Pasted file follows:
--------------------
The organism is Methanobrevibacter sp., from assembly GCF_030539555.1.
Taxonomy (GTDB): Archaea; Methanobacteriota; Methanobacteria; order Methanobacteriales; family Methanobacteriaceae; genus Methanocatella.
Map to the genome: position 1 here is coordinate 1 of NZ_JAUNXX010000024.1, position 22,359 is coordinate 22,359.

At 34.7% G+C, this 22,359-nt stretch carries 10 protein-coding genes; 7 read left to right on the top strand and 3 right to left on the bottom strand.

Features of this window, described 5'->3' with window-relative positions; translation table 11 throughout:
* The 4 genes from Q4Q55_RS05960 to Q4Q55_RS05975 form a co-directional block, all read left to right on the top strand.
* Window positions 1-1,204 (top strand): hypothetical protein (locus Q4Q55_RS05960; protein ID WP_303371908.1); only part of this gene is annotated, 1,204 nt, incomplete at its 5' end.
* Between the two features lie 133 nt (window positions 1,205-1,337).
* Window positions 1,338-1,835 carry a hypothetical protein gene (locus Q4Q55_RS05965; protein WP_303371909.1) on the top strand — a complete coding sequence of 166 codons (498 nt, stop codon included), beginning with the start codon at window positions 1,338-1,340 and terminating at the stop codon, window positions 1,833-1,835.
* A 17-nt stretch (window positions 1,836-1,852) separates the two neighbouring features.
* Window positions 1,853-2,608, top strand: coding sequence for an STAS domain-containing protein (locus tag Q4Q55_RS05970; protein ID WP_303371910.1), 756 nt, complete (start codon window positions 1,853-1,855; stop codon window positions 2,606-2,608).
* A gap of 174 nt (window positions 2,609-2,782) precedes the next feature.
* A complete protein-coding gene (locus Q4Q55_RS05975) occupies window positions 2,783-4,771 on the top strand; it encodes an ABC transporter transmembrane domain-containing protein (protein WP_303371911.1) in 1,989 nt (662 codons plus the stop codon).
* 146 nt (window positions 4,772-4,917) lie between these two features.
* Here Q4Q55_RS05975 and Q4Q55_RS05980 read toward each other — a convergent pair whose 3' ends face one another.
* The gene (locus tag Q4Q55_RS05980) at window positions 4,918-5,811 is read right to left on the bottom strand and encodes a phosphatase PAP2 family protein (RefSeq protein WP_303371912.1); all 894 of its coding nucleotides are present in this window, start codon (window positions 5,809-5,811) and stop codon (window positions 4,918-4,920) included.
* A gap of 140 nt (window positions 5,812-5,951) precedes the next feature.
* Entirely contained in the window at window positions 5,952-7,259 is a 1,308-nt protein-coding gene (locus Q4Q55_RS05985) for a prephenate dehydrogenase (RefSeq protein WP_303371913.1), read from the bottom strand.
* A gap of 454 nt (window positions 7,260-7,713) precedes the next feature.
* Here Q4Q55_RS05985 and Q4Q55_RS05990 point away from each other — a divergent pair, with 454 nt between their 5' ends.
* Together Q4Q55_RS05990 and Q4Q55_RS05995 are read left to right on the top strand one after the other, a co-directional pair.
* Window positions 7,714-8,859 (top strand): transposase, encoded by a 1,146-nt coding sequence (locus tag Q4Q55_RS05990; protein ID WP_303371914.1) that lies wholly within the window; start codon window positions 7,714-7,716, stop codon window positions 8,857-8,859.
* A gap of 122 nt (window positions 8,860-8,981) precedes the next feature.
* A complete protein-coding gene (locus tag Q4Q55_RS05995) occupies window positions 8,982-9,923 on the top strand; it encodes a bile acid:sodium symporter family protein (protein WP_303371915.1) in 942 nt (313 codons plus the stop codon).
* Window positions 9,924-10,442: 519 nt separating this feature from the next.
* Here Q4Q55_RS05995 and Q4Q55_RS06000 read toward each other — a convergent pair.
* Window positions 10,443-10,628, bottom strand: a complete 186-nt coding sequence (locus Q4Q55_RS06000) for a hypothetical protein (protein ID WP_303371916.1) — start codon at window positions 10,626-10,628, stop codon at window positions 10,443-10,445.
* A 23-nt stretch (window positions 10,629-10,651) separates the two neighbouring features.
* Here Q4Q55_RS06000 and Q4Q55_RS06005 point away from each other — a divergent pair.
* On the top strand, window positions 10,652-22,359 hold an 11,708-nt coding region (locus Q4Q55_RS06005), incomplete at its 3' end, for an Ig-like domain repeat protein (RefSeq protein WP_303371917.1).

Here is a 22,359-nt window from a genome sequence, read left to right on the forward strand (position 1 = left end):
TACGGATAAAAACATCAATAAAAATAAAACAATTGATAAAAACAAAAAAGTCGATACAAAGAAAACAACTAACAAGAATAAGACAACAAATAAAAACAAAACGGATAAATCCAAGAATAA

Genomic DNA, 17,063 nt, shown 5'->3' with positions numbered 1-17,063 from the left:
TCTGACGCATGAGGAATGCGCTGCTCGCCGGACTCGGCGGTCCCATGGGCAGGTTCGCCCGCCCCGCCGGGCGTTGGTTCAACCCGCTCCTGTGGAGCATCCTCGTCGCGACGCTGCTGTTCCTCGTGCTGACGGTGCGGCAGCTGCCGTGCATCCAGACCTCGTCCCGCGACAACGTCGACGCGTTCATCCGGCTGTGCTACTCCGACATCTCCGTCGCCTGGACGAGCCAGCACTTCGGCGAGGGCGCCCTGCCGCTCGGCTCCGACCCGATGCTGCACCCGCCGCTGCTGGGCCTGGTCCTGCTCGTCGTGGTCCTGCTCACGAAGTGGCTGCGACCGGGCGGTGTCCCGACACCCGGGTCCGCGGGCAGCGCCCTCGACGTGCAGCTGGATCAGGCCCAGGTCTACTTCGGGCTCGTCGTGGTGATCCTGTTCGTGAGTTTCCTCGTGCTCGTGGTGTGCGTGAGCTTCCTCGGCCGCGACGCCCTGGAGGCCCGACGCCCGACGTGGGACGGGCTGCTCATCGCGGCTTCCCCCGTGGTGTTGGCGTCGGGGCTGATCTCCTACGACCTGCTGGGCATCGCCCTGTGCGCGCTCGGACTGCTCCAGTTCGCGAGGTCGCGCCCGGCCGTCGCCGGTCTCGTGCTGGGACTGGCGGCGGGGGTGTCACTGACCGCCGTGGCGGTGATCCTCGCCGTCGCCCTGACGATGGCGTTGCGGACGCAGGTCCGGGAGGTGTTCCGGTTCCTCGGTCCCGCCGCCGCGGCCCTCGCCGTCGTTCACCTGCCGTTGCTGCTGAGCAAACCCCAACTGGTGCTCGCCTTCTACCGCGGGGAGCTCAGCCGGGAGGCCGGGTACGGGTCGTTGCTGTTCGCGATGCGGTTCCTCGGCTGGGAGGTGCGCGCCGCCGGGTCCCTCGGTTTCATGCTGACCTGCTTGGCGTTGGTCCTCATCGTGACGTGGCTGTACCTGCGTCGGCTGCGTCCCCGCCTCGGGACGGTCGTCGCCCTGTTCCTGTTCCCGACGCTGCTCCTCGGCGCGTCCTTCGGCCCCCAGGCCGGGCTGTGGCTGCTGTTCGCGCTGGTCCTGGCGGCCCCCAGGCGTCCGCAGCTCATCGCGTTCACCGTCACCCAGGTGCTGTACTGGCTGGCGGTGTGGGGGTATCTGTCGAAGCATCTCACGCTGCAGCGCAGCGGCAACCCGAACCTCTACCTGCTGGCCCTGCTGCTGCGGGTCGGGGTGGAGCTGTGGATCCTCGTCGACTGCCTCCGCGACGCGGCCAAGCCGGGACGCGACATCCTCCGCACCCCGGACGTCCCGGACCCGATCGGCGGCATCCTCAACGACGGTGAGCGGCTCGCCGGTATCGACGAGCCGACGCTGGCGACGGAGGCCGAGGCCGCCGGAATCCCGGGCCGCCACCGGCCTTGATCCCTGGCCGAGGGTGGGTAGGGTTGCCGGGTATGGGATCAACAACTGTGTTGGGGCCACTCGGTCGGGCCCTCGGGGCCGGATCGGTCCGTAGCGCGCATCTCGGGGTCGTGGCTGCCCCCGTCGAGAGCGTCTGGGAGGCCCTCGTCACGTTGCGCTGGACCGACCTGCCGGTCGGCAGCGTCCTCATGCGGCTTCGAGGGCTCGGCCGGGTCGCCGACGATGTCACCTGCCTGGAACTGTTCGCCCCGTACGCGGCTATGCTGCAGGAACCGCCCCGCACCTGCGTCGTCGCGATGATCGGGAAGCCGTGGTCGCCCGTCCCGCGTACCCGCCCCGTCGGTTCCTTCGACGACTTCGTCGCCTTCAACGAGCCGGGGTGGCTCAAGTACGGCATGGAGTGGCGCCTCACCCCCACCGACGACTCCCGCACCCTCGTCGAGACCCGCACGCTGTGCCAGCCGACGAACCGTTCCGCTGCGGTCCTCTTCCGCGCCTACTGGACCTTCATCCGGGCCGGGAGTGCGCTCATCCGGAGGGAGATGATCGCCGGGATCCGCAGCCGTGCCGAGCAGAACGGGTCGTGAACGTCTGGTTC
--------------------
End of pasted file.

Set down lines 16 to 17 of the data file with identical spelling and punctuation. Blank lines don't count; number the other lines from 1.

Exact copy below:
* The gene (locus tag Q4Q55_RS05980) at window positions 4,918-5,811 is read right to left on the bottom strand and encodes a phosphatase PAP2 family protein (RefSeq protein WP_303371912.1); all 894 of its coding nucleotides are present in this window, start codon (window positions 5,809-5,811) and stop codon (window positions 4,918-4,920) included.
* A gap of 140 nt (window positions 5,812-5,951) precedes the next feature.